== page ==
Michael Gilbert, Charles Williams, and writing what you know (My Bouchercon 2016 panel)
Michael Gilbert was both a lawyer (a solicitor, to be precise), and a prolific and much-honored crime writer. Gilbert's novel Smallbone Deceased (1950), about a dead body that turns up in a solicitors' office, not only wrings a convincing mystery out of the minutiae of conveyancing, but it also includes some delightful jabs at the foibles of law as practised in a Lincoln's Inn solicitors' firm. And that makes of the novel a social comedy in addition to a mystery.
Charles Williams devoted a considerable chunk of his output to crime novels set in the world of sailing and featuring lone-wolf, man-on-the-run sailor protagonists. His titles in this category include Scorpion Reef, Aground, Dead Calm, And the Deep Blue Sea. and The Sailcloth Shroud.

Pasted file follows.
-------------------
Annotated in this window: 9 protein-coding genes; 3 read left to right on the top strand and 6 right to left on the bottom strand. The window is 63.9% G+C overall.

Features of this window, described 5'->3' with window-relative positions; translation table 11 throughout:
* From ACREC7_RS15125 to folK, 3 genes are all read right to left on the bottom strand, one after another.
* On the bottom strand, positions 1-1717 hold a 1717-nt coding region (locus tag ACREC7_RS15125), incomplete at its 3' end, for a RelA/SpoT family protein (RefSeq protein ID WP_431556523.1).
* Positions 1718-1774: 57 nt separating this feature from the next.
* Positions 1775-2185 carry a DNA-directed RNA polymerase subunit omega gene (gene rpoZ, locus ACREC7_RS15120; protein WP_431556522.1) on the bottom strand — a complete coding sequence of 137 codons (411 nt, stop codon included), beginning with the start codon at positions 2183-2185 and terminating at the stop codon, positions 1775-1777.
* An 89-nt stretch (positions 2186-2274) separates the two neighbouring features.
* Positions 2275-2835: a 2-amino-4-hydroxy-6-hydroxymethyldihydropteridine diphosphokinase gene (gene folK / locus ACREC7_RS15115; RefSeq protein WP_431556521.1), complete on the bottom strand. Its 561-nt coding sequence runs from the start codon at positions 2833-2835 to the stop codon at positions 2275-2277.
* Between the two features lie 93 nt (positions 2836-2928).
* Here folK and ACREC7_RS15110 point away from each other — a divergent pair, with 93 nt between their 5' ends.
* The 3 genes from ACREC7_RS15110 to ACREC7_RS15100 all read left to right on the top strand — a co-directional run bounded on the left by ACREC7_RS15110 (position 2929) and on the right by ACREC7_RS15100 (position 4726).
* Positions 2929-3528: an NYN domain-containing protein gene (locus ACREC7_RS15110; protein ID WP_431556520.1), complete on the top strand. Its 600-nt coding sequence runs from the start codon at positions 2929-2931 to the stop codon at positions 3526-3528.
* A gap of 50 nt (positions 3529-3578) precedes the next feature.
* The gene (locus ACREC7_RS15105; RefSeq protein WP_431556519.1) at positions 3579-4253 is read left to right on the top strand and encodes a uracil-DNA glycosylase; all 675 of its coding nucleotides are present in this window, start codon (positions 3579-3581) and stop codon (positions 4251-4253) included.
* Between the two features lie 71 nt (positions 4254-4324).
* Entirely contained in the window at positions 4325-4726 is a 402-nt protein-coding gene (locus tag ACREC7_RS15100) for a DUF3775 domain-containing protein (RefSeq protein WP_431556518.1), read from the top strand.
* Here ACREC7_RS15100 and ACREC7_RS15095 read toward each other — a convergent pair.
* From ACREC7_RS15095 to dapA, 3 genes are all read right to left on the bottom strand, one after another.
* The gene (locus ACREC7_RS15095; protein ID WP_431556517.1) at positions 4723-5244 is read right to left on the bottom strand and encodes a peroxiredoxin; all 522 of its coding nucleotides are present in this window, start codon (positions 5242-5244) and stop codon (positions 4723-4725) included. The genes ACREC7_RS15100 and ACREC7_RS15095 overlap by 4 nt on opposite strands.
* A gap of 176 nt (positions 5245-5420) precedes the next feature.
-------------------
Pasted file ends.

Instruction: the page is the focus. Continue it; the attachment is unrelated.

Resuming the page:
A boat with two or three people aboard (or three at first, then two) makes a great setting for a locked-room mystery. If the ship sails between and outside various nations' territorial waters, one has built-in ingredients of international intrigue. The tension between the different demands of life on ship and life ashore adds another element not present in mysteries set solely on dry land. And the minutiae of shipboard life, like the minutiae of the law in Michael Gilbert's novels, become both a plot element and an exciting new setting for the reader.
Williams served ten years in the Merchant Marine and later worked at a shipyard. Is the picture his novels offer not just of shipboard life, but of life aboard several distinct types of ships authentic? Who knows; authenticity is not fiction's job. But the books sure are convincing. Now, your turn: What are your favorite crime stories in when the author's mastery of given subject makes the book what it is?
© Peter Rozovsky 2016